The Confessor’s Breath

Among the holy and royal ghosts still haunting

the chapels and passageways of Westminster Abbey

stirs the spirit of Edward the Confessor,

seventh son of the Unready, successor

to the Danes, precursor to the Normans,

a saint English, Roman, and Orthodox, hardly

a perfect man, but a capable and celibate king

who trusted that God would choose the next monarch

since he couldn’t be bothered with producing heirs.

With him the House of Wessex revived and expired.


Signs in the abbey describe his shrine as delicate–

something the man was not; accounts describe

His Majesty as tall and blond and dignified,

the epitome, in fact, of ideal ruler–

forbidden to the tourist hordes, open only

for private prayer, by whom unspecified.


And perhaps the restricted access contributes

to the shrine’s mysterious pull, or maybe

the attraction comes by way of age,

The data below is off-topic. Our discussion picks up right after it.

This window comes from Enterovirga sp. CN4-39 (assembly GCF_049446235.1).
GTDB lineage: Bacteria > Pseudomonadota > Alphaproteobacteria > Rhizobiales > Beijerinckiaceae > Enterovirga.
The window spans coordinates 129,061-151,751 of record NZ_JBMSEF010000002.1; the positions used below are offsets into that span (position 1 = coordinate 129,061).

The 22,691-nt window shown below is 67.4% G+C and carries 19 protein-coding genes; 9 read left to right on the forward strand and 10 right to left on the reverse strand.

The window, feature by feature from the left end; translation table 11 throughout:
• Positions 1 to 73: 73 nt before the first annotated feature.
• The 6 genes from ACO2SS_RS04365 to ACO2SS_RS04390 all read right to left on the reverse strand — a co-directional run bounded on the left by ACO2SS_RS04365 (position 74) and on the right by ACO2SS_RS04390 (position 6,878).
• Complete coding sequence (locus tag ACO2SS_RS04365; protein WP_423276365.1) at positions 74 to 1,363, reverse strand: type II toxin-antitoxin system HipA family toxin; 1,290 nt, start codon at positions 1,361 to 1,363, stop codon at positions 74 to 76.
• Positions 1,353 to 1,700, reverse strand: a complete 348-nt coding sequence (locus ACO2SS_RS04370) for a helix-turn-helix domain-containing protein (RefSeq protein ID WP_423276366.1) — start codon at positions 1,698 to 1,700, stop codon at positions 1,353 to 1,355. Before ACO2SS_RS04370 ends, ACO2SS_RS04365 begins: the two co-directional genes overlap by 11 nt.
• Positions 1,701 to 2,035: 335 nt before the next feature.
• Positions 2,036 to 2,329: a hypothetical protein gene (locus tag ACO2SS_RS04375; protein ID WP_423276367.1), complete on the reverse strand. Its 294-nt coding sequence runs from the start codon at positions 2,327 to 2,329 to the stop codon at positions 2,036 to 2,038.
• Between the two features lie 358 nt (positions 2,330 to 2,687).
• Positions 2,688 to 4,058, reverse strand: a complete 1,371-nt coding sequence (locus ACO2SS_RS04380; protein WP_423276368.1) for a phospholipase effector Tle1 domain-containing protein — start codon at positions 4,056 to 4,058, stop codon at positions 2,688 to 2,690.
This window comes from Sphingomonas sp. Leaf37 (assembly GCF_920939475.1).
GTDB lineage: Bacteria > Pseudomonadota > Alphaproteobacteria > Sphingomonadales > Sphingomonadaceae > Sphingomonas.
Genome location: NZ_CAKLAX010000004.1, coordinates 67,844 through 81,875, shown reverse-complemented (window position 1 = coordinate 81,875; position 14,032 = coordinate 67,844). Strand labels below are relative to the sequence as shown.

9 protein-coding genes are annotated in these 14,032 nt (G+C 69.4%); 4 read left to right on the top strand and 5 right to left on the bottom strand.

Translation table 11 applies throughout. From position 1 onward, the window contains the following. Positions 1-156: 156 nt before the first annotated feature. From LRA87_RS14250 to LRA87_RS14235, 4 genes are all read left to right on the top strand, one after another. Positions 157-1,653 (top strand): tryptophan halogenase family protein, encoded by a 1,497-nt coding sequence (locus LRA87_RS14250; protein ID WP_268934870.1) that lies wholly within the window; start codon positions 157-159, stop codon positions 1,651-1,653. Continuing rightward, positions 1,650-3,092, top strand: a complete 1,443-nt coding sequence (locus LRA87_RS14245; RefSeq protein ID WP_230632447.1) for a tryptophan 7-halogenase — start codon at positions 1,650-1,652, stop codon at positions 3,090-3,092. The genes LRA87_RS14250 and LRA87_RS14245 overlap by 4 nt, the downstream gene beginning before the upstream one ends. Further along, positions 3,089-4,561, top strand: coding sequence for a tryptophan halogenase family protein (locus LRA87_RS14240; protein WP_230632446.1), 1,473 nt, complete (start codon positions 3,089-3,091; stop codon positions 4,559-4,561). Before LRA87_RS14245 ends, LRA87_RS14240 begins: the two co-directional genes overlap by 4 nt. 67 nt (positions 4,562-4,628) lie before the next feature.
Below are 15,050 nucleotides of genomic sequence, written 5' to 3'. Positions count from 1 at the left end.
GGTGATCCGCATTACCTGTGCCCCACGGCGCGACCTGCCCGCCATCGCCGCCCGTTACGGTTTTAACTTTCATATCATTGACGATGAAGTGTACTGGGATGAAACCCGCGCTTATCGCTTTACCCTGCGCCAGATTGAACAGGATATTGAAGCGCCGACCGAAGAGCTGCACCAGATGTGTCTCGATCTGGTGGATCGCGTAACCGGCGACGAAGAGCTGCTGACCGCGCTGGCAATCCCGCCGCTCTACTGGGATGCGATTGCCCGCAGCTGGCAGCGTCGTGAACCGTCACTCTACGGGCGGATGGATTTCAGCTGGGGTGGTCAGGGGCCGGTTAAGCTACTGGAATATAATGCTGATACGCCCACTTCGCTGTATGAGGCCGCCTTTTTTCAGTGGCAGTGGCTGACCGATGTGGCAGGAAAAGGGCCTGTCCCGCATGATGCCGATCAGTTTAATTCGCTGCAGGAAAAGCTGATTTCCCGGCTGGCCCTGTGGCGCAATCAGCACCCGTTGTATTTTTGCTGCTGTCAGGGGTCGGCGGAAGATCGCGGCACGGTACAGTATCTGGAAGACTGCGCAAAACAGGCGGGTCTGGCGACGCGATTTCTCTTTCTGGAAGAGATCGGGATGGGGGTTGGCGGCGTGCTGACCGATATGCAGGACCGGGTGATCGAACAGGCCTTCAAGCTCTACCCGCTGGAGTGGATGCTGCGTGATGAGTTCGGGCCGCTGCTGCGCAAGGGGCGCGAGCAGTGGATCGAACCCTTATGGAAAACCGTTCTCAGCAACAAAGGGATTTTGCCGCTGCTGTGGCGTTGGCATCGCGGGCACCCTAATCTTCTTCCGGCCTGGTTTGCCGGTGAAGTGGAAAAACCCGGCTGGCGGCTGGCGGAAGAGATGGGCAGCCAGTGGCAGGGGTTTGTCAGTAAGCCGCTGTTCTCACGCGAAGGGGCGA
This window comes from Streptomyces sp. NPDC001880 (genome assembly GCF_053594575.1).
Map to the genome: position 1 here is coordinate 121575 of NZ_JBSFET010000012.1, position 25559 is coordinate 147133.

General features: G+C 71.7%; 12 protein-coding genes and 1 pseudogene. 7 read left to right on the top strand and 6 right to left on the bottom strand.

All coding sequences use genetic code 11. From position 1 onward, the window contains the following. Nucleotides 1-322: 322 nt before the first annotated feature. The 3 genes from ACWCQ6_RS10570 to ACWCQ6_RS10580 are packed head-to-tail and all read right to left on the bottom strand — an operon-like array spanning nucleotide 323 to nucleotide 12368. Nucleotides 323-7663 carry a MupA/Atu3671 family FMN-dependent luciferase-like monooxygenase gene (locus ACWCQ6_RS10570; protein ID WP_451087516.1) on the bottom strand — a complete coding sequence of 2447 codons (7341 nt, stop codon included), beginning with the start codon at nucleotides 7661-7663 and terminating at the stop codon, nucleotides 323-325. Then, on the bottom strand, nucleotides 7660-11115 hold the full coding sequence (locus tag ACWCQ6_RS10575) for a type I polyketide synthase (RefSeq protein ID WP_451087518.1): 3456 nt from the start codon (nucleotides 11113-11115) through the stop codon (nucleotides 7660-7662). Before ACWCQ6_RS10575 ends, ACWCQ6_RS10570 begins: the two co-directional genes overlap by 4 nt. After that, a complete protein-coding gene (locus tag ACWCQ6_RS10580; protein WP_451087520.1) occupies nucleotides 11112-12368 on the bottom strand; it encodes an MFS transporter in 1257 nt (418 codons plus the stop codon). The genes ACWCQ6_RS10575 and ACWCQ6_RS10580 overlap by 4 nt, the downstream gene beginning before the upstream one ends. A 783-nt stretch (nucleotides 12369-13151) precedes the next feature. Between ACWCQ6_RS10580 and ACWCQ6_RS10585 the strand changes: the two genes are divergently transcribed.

from cold stone hewn in Anglo-Saxon times

scarcely imaginable in 2018,

or maybe it’s only because the abbey itself

rose from Edward’s Norman-Romanesque dreams,

or because his tomb was opened at least twice,

allowing ectoplasm to enter the air,

wafting about the soaring nave, still echoing

with the chants and hymns of monks and choristers

from stacked centuries come and gone.


But in any case one feels something,

whether true believer or doubting Thomas,

whether it’s the lingering breath of St. Edward,

or only of so many ordinary passers-through.


Copyright 2018

T. Allen Culpepper


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